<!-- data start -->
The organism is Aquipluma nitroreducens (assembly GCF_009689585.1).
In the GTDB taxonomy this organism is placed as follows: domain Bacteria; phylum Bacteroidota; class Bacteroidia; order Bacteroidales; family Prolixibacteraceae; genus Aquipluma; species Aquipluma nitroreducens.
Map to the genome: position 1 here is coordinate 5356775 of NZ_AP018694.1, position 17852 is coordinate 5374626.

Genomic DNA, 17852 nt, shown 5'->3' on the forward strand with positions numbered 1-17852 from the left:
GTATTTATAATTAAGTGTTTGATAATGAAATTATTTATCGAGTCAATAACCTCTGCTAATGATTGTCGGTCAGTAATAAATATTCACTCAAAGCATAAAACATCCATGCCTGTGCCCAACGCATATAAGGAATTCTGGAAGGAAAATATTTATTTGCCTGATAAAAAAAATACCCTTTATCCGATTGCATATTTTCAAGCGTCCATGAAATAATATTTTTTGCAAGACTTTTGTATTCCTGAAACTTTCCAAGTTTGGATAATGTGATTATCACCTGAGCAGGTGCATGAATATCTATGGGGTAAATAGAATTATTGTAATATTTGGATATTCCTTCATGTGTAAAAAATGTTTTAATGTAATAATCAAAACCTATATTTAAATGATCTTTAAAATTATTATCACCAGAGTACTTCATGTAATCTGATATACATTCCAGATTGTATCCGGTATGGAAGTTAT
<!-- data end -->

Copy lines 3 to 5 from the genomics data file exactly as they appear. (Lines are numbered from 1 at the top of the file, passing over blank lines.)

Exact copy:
Map to the genome: position 1 here is coordinate 5356775 of NZ_AP018694.1, position 17852 is coordinate 5374626.

Genomic DNA, 17852 nt, shown 5'->3' on the forward strand with positions numbered 1-17852 from the left:
GTATTTATAATTAAGTGTTTGATAATGAAATTATTTATCGAGTCAATAACCTCTGCTAATGATTGTCGGTCAGTAATAAATATTCACTCAAAGCATAAAACATCCATGCCTGTGCCCAACGCATATAAGGAATTCTGGAAGGAAAATATTTATTTGCCTGATAAAAAAAATACCCTTTATCCGATTGCATATTTTCAAGCGTCCATGAAATAATATTTTTTGCAAGACTTTTGTATTCCTGAAACTTTCCAAGTTTGGATAATGTGATTATCACCTGAGCAGGTGCATGAATATCTATGGGGTAAATAGAATTATTGTAATATTTGGATATTCCTTCATGTGTAAAAAATGTTTTAATGTAATAATCAAAACCTATATTTAAATGATCTTTAAAATTATTATCACCAGAGTACTTCATGTAATCTGATATACATTCCAGATTGTATCCGGTATGGAAGTTAT